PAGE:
In a bold move to expedite the transition to green energy, the Ministry of Energy is gearing up to unveil a groundbreaking solar energy production initiative that promises to reshape the balance between conventional and green energy sources.
Under the banner of "Photovoltaics for All," the government's ambitious plan seeks to lower electricity tariffs while boosting the adoption of renewable energy sources (RES).
Notably, this project distinguishes itself from past endeavors by eliminating restrictions on the number of beneficiaries. This means that any interested individual can apply for the installation of photovoltaic panels on their roof for self-consumption without the need for an initial capital investment. Moreover, users can anticipate a 50% reduction in their electricity bills once the system is operational.
The Five-Step Process
The "Photovoltaics for All" project aims to streamline the installation process, with bureaucratic procedures and system setup estimated to be completed within three months of application. Here are the five essential steps to install a photovoltaic system in your home:
1. Application (anticipated start date: January 1, 2024).
2. Installation approval.
3. Sponsorship payment (options of €1000 or €1500).
4. Photovoltaic panel installation.
5. Connection to the grid.
Notably, recent data suggests a significant reduction in delays for RES generation connections, with the number of pending requests dropping from 1000 to below 100.
Who Can Benefit?
The "Photovoltaics for All" plan is designed to cater to a wide audience, particularly targeting small and medium-sized homes. Prospective beneficiaries can choose between two grant options: €1000 and €1500. Under the €1000 grant, applicants are not required to make an initial capital investment for the photovoltaic installation, and the maximum solar energy production is capped at 4.5 kW.
Repayment will occur through installments (€150 on each electricity bill) over three years. On the other hand, the €1500 grant mandates a one-time installation payment, while there is no restriction on solar energy production.
Funding for this initiative will come from the RES and Energy Saving Fund (RES - ex.(E)), which is bolstered by European funds dedicated to green initiatives. Additionally, resources from the emissions fund may also be utilized, creating a continuous cycle of funds flowing to consumers for green energy production and repaid in installments to the fund.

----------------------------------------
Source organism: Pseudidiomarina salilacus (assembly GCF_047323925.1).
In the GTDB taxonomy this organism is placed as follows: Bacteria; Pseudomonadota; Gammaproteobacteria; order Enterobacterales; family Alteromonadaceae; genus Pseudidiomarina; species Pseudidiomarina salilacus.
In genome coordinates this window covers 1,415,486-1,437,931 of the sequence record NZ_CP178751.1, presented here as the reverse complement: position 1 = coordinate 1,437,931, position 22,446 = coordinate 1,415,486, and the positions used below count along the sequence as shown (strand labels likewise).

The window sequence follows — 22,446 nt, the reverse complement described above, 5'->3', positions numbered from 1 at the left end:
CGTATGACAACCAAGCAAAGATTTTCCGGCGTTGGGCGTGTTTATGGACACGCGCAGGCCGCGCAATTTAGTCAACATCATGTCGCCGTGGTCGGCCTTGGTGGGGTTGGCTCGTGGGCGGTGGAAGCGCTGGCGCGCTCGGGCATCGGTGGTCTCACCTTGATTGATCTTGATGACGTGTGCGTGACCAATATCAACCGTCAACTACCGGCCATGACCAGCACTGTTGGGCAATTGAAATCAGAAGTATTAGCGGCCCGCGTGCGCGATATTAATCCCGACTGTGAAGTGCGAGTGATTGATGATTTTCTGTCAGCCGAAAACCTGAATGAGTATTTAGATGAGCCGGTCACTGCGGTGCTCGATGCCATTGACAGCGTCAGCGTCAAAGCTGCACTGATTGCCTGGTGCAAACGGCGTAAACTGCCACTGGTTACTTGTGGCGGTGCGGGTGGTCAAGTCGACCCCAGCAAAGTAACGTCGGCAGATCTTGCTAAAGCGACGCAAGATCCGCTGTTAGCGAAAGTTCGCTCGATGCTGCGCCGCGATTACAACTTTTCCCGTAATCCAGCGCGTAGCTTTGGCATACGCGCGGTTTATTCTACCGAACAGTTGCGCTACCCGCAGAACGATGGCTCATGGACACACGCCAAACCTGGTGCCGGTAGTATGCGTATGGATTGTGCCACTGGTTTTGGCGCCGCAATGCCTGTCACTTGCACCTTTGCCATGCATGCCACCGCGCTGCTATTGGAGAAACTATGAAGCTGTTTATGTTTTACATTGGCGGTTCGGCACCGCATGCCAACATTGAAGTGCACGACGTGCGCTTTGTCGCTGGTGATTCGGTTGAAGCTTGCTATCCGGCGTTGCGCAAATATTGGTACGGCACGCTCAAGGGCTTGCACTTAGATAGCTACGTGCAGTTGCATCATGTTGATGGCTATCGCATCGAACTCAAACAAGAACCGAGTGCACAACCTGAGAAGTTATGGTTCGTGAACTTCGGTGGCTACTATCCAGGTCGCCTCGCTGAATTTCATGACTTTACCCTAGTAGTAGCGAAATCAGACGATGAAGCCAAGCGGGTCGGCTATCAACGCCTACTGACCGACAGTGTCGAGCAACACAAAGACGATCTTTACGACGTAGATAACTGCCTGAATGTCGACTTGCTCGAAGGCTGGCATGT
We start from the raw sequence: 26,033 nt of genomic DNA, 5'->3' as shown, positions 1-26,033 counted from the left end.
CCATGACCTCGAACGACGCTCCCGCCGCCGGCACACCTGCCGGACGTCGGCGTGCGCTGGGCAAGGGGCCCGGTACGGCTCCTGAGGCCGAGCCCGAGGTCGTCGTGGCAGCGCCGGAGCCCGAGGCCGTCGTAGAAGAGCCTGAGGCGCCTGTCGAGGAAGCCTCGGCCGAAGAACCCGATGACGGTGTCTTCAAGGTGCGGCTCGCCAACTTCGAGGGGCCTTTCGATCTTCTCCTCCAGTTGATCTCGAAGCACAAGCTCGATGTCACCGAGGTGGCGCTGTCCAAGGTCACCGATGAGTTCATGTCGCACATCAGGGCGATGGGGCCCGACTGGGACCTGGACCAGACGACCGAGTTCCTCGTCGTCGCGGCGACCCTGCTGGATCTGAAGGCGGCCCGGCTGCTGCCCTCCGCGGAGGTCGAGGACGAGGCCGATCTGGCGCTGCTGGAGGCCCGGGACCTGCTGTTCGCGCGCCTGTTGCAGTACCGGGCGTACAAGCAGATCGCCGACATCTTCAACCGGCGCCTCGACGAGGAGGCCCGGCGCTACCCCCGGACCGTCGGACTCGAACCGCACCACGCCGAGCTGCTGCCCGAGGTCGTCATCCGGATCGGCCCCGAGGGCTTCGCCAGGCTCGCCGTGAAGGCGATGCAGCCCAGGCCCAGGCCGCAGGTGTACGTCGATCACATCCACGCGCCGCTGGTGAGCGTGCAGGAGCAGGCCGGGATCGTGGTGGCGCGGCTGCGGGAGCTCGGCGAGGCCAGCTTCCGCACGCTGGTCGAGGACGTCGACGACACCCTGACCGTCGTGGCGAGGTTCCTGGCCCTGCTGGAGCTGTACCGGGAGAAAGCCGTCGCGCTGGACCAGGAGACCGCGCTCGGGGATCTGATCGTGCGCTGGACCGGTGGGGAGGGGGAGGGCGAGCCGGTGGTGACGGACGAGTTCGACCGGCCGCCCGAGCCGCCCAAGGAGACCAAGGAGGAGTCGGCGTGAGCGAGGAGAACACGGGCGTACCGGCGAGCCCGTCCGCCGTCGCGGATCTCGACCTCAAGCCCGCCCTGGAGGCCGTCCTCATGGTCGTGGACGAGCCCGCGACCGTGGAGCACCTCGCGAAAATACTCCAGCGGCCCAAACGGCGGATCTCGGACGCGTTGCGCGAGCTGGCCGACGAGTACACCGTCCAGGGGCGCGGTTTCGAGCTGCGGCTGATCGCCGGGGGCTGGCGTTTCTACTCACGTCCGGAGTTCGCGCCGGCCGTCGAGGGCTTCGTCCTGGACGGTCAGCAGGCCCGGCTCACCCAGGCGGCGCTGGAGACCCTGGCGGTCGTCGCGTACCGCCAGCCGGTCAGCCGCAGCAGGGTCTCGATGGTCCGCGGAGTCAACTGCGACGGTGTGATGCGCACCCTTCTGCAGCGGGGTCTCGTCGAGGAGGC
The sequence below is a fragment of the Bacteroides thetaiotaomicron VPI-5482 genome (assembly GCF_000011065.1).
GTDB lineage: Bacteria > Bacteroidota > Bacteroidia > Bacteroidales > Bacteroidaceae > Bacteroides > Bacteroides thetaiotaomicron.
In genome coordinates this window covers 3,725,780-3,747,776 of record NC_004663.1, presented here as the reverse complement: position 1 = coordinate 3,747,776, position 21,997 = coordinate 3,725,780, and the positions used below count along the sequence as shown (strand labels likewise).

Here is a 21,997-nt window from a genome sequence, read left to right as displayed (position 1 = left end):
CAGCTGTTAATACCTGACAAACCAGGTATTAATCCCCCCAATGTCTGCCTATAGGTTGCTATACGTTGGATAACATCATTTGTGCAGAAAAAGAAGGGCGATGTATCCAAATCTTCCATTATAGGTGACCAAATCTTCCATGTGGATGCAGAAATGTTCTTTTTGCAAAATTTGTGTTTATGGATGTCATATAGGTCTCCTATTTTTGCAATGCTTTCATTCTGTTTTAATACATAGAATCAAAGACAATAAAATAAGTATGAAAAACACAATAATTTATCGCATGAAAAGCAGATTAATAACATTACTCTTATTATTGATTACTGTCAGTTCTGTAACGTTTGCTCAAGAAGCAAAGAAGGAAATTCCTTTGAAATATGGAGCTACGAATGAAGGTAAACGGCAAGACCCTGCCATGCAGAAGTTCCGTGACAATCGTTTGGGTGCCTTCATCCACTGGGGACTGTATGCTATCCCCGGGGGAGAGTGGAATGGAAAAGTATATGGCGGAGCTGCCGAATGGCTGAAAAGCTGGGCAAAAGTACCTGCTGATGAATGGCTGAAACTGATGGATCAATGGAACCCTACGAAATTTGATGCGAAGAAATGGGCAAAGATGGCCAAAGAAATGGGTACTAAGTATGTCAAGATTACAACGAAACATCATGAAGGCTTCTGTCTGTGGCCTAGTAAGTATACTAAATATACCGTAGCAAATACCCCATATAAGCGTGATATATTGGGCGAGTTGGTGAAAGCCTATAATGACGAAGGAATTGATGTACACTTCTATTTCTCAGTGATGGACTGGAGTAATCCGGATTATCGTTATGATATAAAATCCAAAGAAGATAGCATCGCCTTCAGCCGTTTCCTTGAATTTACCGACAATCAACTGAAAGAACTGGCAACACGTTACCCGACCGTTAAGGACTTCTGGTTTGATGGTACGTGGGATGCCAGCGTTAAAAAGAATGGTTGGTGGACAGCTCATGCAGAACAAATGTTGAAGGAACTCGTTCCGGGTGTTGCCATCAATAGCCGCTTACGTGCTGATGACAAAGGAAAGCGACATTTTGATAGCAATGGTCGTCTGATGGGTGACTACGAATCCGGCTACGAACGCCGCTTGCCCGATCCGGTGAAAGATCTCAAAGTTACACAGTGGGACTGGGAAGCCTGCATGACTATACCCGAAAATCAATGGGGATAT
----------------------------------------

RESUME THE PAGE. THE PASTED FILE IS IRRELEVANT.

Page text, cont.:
The advantages of this project will become evident as soon as the photovoltaic system goes live. Those opting for the €1000 sponsorship option can expect their electricity bills to be halved. For instance, with an average consumption of €370, consumers will pay only €30 every two months for fixed charges, in addition to the €150 repayment installment for the photovoltaic system—amounting to a total of €180.
Overall, it's estimated that the investment in a residential photovoltaic system in Cyprus will be amortized in approximately five years, taking into account the RES and ex Fund.E sponsorship (or six years without sponsorship). It's worth noting that the lifespan of a photovoltaic system exceeds 20 years.
The "Photovoltaics for All" plan is poised to drive the modernization and enhancement of the electricity transmission and distribution network. Recognizing that the existing infrastructure is outdated and in need of an upgrade, the Energy Minister has initiated a redesign process aimed at transforming it into a "smart" grid, increasing electricity capacity.
Additionally, the grid will be equipped with battery meters to facilitate energy storage, primarily for nighttime use. Consultations regarding the bolstering of the network with batteries have concluded, and installation is set to commence within the next two years. However, it's acknowledged that the full upgrade will coincide with the launch of solar energy production under the "Photovoltaics for All" project.
[This article was translated from its Greek original]